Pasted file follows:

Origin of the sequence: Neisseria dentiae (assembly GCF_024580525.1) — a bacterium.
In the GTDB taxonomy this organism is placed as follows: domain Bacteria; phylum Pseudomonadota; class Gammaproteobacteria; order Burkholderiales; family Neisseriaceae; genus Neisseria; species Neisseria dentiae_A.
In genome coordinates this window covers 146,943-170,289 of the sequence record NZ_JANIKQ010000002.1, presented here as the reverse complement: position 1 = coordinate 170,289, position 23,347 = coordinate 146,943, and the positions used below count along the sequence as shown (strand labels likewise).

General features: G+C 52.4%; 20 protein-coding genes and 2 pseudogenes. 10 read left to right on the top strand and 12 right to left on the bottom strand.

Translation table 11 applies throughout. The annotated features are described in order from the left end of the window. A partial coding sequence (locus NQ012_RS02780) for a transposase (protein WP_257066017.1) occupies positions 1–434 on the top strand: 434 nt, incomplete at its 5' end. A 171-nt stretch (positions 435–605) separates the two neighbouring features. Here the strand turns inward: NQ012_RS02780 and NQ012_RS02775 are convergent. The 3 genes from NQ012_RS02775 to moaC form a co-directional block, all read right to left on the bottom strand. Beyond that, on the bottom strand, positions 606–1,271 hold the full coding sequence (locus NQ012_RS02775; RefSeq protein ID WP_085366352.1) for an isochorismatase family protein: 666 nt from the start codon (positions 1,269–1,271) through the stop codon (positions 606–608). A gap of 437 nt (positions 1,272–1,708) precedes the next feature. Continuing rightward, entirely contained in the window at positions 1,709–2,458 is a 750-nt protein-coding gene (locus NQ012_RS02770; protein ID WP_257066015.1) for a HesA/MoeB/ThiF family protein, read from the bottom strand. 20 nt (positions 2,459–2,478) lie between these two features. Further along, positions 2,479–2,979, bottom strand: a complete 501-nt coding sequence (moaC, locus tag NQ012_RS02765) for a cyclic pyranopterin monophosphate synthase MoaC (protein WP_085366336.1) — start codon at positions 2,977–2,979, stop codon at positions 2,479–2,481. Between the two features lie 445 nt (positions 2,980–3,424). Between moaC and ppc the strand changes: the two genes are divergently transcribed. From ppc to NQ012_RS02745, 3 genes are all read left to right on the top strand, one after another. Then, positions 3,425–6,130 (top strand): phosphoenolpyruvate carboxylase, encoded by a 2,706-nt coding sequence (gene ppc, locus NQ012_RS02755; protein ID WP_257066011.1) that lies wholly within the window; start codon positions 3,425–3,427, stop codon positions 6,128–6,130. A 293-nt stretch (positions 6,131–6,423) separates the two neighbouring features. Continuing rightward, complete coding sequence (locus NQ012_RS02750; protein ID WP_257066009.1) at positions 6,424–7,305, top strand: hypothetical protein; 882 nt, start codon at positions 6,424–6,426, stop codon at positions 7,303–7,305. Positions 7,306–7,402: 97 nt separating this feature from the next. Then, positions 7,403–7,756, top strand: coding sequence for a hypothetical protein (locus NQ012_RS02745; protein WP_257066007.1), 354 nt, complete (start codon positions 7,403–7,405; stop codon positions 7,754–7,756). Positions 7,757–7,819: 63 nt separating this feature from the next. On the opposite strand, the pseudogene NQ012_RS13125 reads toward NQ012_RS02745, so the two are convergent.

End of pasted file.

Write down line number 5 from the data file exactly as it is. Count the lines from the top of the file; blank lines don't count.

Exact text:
Translation table 11 applies throughout. The annotated features are described in order from the left end of the window. A partial coding sequence (locus NQ012_RS02780) for a transposase (protein WP_257066017.1) occupies positions 1–434 on the top strand: 434 nt, incomplete at its 5' end. A 171-nt stretch (positions 435–605) separates the two neighbouring features. Here the strand turns inward: NQ012_RS02780 and NQ012_RS02775 are convergent. The 3 genes from NQ012_RS02775 to moaC form a co-directional block, all read right to left on the bottom strand. Beyond that, on the bottom strand, positions 606–1,271 hold the full coding sequence (locus NQ012_RS02775; RefSeq protein ID WP_085366352.1) for an isochorismatase family protein: 666 nt from the start codon (positions 1,269–1,271) through the stop codon (positions 606–608). A gap of 437 nt (positions 1,272–1,708) precedes the next feature. Continuing rightward, entirely contained in the window at positions 1,709–2,458 is a 750-nt protein-coding gene (locus NQ012_RS02770; protein ID WP_257066015.1) for a HesA/MoeB/ThiF family protein, read from the bottom strand. 20 nt (positions 2,459–2,478) lie between these two features. Further along, positions 2,479–2,979, bottom strand: a complete 501-nt coding sequence (moaC, locus tag NQ012_RS02765) for a cyclic pyranopterin monophosphate synthase MoaC (protein WP_085366336.1) — start codon at positions 2,977–2,979, stop codon at positions 2,479–2,481. Between the two features lie 445 nt (positions 2,980–3,424). Between moaC and ppc the strand changes: the two genes are divergently transcribed. From ppc to NQ012_RS02745, 3 genes are all read left to right on the top strand, one after another. Then, positions 3,425–6,130 (top strand): phosphoenolpyruvate carboxylase, encoded by a 2,706-nt coding sequence (gene ppc, locus NQ012_RS02755; protein ID WP_257066011.1) that lies wholly within the window; start codon positions 3,425–3,427, stop codon positions 6,128–6,130. A 293-nt stretch (positions 6,131–6,423) separates the two neighbouring features. Continuing rightward, complete coding sequence (locus NQ012_RS02750; protein ID WP_257066009.1) at positions 6,424–7,305, top strand: hypothetical protein; 882 nt, start codon at positions 6,424–6,426, stop codon at positions 7,303–7,305. Positions 7,306–7,402: 97 nt separating this feature from the next. Then, positions 7,403–7,756, top strand: coding sequence for a hypothetical protein (locus NQ012_RS02745; protein WP_257066007.1), 354 nt, complete (start codon positions 7,403–7,405; stop codon positions 7,754–7,756). Positions 7,757–7,819: 63 nt separating this feature from the next. On the opposite strand, the pseudogene NQ012_RS13125 reads toward NQ012_RS02745, so the two are convergent.